Taxation of non-domiciled individuals
Following consultation, there will be changes including:
- Allowing non-domiciled individuals to bring their overseas income and gains to the UK tax-free when making a commercial investment in a qualifying business.
- An increase to the existing £30,000 annual charge to £50,000 for those resident in the IK in 12 or more of the last 14 tax years.
The Government also hopes to reduce the complexity of some of the existing remittance basis rules.
The nil rate-band is currently frozen at £325,000 until the end of this Parliament in 2015. From then, it is planned to increase each year in line with the Consumer Price Index (CPI) rather than the RPI, which has tended to show larger rises.
It should also be remembered that there is a new rate of 36 per cent for inheritance tax from 6 April 2012 where at least 10 per cent of the estate is given to charity. This is not enough to justify charitable giving solely on the basis of tax saved. However, it can make charitable donations tax-effective. If a person was planning to leave a significant sum to charity anyway, increasing the gift to 10 per cent can save inheritance tax.
The draft clauses explain exactly how this 10 per cent is to be calculated. We can advise you to ensure that the relevant conditions are met.
The introduction of a capital allowance for features integral to a building has created problems when the seller has pooled such assets.
A new clause requires the seller and buyer to agree a figure representing such assets and for both of them to use the same figure in their accounts. Such agreement must be within two years of the sale. HMRC has suspected that existing laws have been exploited for tax avoidance.
Dividends from removed companies
There have been two separate developments on what happens to the share capital of a company removed from the register at Companies House.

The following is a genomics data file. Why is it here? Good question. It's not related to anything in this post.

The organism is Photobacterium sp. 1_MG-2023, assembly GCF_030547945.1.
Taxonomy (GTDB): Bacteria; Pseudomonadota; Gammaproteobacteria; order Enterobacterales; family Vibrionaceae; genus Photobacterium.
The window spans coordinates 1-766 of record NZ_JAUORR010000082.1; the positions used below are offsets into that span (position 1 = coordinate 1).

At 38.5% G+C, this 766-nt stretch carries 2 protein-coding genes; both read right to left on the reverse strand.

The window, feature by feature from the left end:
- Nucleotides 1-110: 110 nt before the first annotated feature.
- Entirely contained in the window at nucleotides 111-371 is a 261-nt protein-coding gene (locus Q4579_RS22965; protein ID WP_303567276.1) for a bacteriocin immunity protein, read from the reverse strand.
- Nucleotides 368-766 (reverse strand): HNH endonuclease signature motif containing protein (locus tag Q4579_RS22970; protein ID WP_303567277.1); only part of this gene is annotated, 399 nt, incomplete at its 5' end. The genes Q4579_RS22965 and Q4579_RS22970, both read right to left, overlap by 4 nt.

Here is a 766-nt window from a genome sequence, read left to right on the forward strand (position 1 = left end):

When you have simply finished with a company, it may be removed from the register under Companies Act 2006 s1000 or 1003, without the need for a formal winding-up. More than 300,000 companies are removed from the register each year this way.
Under extra-statutory concession C16, the share capital which is returned to shareholders may be taxed as capital and not as dividend. This usually means that less tax is paid. It is intended that, from 1 March 2012, this will be subject to a £25,000 limit. Any distribution of share capital above this figure is taxed as dividend income.
In a separate development, the Treasury Solicitor announced a change in the law. Strictly, this share capital is bona vacantia, that means it belongs to the Crown. However, the Treasury Solicitor had announced that he would not seek to recover funds where the amount was below £4,000, as this was the estimated cost of a straightforward winding-up. Unexpectedly, this limit has now been removed completely, so any sum may be distributed.
HMRC had proposed having the non-dividend limit also at £4,000, but consultees said this was too low.
Safety enhanced cars
An employee who is provided with a company car pays tax on that benefit.